British counterterrorism experts are working with police, but this incident has not been declared as a terror attack.
Investigators are seeking clues after the two were exposed to the Soviet military-grade substance "Novichok".
They first responded to a woman, 44, who had lost consciousness, and later in the day to a man, 45, who began exhibiting unusual behavior, a friend who was with him told authorities.
According to law enforcers, on the evening of June 30, a 44-year-old woman and a 45-year-old man who lived together were found unconscious in their home.
The hospital is where the Skripals also spent weeks in a critical condition before slowly recovering and being discharged. Forensic searches were due to be carried out at the Amesbury home where Ms. Sturgess and Mr. Rowley collapsed, and other sites the couple visited before they were sickened.
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Officials said the highest concentration of Novichok was found on the couple's hands, leading them to suspect they encountered the poison from handling some contaminated item. "We urge British law enforcement not to get involved in dirty political games", foreign ministry spokeswoman Maria Zakharova told reporters.More news: Trump says nuclear talks with North Korea talks ‘going…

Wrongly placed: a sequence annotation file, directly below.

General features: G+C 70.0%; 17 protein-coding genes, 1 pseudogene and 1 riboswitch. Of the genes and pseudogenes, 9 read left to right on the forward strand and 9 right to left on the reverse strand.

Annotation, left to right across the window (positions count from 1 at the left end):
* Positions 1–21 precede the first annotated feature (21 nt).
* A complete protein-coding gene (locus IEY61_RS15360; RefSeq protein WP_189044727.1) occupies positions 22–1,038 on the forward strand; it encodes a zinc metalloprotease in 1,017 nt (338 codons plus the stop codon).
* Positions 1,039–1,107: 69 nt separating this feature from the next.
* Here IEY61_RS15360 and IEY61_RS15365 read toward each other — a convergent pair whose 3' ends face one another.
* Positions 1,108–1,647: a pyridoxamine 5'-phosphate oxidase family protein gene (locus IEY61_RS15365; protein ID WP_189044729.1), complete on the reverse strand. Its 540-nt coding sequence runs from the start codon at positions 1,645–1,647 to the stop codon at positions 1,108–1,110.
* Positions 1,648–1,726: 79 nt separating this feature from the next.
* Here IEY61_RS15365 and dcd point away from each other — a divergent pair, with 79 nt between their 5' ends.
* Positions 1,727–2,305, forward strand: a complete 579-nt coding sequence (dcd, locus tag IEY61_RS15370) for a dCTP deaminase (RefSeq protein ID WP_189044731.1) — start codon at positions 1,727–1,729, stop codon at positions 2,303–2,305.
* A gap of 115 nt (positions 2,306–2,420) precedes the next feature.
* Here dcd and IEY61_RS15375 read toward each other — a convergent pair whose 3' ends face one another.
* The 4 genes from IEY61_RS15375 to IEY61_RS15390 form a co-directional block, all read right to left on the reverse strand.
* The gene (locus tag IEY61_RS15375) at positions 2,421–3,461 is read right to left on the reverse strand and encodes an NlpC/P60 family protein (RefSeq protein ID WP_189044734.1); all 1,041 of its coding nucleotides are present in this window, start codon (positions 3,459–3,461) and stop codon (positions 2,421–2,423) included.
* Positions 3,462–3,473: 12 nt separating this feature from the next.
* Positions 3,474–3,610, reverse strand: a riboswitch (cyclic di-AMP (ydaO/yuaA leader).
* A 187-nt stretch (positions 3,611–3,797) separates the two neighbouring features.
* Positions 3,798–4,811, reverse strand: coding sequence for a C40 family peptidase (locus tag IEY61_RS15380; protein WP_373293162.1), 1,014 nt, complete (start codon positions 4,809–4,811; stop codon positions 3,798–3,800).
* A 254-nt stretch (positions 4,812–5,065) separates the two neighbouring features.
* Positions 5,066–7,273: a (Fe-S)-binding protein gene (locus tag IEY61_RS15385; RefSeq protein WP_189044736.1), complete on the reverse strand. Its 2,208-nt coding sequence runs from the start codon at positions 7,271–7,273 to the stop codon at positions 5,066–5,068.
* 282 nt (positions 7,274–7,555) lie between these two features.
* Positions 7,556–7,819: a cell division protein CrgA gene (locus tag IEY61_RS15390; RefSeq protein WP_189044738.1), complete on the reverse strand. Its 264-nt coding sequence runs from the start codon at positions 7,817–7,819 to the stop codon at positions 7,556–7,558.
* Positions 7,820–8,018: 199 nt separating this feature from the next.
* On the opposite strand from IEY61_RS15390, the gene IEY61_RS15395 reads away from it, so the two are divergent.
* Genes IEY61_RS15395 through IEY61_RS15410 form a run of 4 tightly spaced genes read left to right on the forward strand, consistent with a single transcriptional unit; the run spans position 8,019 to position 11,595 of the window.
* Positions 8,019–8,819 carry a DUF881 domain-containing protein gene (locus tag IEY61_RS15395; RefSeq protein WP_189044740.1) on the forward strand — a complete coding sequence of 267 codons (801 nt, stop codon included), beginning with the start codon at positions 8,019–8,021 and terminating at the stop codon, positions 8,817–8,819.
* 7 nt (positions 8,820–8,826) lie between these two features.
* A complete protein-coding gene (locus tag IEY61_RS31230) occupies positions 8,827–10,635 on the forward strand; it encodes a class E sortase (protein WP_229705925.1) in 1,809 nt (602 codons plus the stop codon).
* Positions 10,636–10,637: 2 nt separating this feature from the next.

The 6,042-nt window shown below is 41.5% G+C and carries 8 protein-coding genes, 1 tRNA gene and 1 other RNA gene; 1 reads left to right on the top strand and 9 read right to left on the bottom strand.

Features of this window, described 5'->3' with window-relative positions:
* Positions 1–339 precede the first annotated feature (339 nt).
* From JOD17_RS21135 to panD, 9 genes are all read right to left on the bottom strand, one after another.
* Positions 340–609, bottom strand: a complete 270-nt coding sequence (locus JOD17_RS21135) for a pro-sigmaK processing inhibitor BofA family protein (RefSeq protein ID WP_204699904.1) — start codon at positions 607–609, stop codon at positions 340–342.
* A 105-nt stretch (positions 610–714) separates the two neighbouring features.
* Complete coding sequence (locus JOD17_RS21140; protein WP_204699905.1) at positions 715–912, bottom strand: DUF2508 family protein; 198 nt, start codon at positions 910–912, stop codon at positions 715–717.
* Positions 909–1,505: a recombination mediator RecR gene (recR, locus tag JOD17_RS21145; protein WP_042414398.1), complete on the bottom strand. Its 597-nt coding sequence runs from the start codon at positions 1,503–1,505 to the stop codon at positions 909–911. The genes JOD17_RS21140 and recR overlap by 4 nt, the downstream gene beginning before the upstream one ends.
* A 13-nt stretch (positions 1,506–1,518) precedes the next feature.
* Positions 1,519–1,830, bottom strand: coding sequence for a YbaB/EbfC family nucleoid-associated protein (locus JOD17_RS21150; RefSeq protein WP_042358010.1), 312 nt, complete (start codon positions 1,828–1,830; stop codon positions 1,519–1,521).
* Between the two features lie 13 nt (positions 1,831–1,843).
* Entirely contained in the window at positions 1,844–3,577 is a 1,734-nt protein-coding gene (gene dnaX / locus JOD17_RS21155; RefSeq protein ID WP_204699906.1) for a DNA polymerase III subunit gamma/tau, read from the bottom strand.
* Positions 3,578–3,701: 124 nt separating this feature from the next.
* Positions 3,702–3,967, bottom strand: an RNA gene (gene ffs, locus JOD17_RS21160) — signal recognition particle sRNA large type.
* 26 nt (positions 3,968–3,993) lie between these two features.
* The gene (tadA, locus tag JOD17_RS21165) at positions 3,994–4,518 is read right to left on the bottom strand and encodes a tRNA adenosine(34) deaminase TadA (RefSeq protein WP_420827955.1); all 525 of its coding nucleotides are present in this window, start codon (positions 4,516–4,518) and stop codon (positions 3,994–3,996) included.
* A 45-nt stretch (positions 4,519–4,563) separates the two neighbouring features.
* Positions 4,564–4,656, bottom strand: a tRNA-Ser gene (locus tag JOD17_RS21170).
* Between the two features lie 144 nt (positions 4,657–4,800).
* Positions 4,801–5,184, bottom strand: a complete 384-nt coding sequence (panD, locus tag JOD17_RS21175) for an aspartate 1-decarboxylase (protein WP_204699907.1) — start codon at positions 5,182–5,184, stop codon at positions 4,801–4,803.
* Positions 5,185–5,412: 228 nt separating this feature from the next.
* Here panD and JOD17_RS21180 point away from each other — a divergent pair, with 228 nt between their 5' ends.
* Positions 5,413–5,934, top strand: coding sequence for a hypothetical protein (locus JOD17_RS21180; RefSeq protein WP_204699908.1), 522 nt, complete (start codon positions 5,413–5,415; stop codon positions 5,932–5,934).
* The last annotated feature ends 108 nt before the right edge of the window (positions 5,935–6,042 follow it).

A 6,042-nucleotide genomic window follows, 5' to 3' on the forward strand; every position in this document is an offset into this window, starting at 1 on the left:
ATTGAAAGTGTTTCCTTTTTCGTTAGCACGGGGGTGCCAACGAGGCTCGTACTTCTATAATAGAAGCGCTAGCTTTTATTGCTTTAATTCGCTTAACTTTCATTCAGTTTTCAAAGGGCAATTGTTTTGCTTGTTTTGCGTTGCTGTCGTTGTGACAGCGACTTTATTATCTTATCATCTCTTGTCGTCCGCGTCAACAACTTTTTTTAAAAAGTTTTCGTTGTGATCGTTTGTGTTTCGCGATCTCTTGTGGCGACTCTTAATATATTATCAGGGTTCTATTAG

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"This government and its representatives will have to apologise to Russian Federation and the worldwide community", she said, adding: "It will happen". Moscow has denied involvement.
The British woman who was recently exposed to the same nerve agent that nearly killed a Russian spy and his daughter earlier this year has died, police said Sunday. In a televised statement in the House of Commons, he added that the latest couple is thought to have been exposed to the nerve agent at a location not previously associated with the Skripals incident. "We can not attribute this to the same batch at this point".
Britain blames Russian Federation for the Skripals' poisoning.
This latest case of poisoning has raised public health concerns in the Salisbury area, where a massive decontamination effort took place after the Skripals were poisoned.
"It is completely unacceptable for our people to be either deliberate or accidental targets, or for our streets, our parks, our towns to be dumping grounds for poison", Mr. Javid said.
Meanwhile, Russian lawmaker Sergei Zheleznyak has described the incident as part of British efforts to tarnish the Russia-hosted World Cup and fuel tensions ahead of a planned US-Russia summit.
The British authorities say there was nothing in the background of the latest pair to suggest a link to espionage or to Russian Federation.